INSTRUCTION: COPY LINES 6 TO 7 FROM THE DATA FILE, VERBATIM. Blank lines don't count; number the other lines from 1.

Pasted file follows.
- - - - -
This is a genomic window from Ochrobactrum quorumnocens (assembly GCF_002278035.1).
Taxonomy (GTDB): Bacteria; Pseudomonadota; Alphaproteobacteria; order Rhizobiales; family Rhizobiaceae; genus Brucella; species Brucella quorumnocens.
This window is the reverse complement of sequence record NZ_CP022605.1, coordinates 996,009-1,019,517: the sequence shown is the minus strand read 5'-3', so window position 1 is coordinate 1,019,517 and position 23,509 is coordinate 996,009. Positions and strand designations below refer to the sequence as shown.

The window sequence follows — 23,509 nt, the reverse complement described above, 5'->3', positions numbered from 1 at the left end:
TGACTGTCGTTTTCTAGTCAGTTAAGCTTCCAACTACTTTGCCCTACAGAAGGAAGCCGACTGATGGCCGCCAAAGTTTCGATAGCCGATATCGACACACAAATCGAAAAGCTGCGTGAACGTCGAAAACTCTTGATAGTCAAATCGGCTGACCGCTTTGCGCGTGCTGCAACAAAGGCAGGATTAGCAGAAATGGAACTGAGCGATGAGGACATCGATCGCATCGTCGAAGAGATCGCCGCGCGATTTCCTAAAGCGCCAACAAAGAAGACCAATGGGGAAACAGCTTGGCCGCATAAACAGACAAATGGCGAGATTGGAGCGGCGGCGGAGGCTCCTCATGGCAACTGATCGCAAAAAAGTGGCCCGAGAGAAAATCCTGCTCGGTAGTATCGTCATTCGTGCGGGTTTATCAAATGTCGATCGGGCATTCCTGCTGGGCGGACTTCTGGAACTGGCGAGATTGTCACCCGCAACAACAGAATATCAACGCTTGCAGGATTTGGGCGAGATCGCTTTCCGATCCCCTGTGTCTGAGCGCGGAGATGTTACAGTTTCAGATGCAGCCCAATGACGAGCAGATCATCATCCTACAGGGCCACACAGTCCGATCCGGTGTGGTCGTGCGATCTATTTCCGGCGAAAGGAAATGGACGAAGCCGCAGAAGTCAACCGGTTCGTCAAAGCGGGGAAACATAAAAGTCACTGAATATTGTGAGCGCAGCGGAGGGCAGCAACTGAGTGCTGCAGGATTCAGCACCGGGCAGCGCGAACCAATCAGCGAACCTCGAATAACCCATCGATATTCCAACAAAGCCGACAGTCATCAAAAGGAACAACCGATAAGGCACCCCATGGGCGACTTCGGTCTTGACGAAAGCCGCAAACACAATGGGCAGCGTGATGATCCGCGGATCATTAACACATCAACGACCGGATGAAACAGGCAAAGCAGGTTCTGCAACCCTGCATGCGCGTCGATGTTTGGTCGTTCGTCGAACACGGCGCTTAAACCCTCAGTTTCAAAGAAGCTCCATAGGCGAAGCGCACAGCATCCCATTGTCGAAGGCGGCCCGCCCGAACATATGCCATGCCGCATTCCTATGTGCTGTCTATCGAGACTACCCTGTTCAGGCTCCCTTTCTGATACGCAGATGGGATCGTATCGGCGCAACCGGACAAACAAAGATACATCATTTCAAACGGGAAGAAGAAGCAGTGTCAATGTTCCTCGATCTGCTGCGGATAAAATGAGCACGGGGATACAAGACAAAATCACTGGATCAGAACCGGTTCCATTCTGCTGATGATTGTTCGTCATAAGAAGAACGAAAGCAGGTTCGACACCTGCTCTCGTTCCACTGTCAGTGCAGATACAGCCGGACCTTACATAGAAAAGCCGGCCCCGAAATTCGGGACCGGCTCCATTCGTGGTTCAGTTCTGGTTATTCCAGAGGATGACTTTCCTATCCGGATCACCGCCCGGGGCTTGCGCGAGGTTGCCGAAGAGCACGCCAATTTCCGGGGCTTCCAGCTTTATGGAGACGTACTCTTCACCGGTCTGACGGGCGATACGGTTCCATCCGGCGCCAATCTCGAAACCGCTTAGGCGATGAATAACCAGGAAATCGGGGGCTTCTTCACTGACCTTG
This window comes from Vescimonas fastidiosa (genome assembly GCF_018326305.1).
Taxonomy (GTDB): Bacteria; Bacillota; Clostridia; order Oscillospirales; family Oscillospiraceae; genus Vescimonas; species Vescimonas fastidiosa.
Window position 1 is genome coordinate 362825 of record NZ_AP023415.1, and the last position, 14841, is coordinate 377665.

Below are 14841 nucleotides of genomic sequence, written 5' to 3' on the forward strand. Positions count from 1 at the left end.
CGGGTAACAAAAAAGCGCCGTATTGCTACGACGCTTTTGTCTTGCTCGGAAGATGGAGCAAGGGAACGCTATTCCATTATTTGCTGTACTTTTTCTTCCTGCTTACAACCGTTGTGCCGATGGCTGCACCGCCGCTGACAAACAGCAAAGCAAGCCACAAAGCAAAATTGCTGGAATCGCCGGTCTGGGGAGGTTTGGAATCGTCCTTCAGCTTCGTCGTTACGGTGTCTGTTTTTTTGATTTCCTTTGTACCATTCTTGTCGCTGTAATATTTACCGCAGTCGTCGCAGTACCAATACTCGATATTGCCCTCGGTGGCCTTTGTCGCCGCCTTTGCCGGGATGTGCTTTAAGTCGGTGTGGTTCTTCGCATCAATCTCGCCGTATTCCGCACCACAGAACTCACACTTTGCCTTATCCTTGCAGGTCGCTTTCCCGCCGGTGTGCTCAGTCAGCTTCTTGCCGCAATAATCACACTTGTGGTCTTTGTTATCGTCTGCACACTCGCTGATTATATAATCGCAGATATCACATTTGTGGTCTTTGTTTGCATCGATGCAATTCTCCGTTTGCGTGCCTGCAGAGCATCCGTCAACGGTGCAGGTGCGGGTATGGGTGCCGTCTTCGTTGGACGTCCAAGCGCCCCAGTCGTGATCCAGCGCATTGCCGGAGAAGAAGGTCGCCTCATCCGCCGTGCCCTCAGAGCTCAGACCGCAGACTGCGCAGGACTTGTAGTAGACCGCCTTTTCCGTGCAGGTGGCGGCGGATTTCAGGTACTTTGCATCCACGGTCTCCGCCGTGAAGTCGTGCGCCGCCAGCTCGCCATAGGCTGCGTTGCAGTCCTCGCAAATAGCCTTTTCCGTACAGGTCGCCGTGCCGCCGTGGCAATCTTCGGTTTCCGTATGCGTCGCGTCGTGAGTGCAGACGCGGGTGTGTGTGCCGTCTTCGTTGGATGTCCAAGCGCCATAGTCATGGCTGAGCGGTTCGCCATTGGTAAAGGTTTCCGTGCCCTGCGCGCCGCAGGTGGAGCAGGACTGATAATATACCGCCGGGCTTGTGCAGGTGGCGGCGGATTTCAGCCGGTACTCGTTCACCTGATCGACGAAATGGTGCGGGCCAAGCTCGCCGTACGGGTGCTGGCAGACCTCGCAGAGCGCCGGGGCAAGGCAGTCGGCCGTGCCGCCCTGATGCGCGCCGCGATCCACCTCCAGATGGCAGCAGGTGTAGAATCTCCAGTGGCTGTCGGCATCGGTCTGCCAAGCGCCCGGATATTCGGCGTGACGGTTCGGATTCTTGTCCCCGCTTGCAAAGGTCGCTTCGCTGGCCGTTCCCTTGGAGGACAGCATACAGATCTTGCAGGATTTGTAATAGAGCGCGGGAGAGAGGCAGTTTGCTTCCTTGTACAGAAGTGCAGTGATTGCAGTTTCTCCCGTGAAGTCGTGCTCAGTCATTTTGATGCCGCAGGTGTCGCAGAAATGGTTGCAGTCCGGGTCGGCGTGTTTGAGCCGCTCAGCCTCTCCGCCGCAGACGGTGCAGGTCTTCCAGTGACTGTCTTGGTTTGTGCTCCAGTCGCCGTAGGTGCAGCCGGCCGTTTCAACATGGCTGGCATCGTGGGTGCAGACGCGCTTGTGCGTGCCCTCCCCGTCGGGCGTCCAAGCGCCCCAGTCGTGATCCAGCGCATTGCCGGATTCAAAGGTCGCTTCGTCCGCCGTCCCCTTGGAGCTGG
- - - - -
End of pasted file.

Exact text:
This window comes from Vescimonas fastidiosa (genome assembly GCF_018326305.1).
Taxonomy (GTDB): Bacteria; Bacillota; Clostridia; order Oscillospirales; family Oscillospiraceae; genus Vescimonas; species Vescimonas fastidiosa.